Compliance = Policies + Procedures + Actual Practices

So how do you implement an effective and compliant CMS?  And more importantly, how do you do it in a cost effective way?  While the exact elements of your CMS will vary according to the scope and complexity of your consumer financial products and services, there will be 6 broad areas of focus for the examiners:

  1. Board of Directors and Management Oversight
  2. Policies and Procedures
  3. Training
  4. Monitoring and Corrective Action
  5. Consumer Complaint Response
  6. Compliance Audit

With the possible exception of #5, you already have a formal process in place to address all of these elements for information security, it’s called your information security program.  Consider this…

  1. You have an IT strategic plan, which integrates with your overall strategic plan, and establishes the business case for technology.  It  assigns overall responsibility to the Board for managing the plan, and requires periodic progress updates back to the Board.  Day-to-day management has been assigned to an IT Steering Committee.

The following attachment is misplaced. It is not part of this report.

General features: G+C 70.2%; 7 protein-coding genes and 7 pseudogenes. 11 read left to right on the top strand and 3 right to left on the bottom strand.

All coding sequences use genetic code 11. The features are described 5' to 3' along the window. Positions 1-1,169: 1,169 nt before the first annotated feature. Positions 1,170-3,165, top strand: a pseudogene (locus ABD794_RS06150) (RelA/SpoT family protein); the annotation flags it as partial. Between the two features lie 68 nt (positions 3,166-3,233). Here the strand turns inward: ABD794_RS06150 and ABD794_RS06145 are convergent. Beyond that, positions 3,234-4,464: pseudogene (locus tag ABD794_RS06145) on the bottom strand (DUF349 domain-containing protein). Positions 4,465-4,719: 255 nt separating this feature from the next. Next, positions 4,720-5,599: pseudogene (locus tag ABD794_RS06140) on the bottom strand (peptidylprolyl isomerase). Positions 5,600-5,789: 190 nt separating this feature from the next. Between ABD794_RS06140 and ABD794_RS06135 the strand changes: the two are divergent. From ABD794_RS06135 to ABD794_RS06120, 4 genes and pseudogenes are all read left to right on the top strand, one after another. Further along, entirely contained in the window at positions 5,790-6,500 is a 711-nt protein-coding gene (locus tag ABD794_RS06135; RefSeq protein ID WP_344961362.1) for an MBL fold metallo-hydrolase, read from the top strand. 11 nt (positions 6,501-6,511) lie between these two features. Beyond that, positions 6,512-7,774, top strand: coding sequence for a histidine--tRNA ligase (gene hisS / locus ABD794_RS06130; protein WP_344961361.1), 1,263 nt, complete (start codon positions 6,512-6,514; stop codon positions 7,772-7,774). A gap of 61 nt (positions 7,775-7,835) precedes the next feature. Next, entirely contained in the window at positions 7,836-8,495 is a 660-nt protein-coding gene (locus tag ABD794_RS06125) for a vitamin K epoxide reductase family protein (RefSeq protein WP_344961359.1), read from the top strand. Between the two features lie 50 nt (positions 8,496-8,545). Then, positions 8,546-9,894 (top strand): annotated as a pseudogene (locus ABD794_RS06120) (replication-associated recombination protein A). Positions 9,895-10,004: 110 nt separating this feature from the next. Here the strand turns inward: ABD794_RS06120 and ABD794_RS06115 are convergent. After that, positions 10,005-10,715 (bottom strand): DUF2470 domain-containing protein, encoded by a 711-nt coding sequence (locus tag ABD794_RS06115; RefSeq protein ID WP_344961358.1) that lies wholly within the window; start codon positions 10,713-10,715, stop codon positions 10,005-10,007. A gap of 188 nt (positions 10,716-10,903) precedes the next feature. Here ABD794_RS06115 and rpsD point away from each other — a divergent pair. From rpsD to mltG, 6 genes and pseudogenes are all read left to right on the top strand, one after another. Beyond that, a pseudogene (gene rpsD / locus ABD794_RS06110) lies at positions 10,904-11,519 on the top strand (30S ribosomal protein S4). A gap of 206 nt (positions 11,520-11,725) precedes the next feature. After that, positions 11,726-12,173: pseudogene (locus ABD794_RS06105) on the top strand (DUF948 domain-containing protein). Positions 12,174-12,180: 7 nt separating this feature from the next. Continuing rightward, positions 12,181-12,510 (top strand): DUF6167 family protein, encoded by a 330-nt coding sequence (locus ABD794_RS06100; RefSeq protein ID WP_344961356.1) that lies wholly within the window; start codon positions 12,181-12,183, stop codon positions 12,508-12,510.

2. You have a set of policies and procedures, and you update them at least annually.
  3. You train your employees on information security best practices at least annually.
  4. You have periodic meetings of the IT Steering Committee, structured as a control self-assessment, where control adequacy and effectiveness is evaluated.
  5. You conduct periodic independent audits of the process.

So whether you realize it or not, you already have a “compliance management system” in place!  Simply take what you are already doing for information security, add a complaint response capability, and apply it to consumer compliance.  The CFPB Supervision and Examination Manual lists the specific procedures that examiners will use starting on page 36.  Just as Appendix A of the FFIEC Handbooks guided your information security program, you should use this to define the specifics of your CFPB compliance program.*

One final thought…the CFPB has adopted the same 5 point rating system used by the FFIEC to “grade” your adherence to the guidance, wherein a rating of 1 or 2 represents a strong compliance position, and anything less than a 2 is considered sub-optimal.  This is how the CFPB defines an institution rated “1” (bulletized for easier reading), use it as your guide:

  • Management is capable of and staff is sufficient for effectuating compliance.
  • An effective compliance program, including an efficient system of internal procedures and controls, has been established.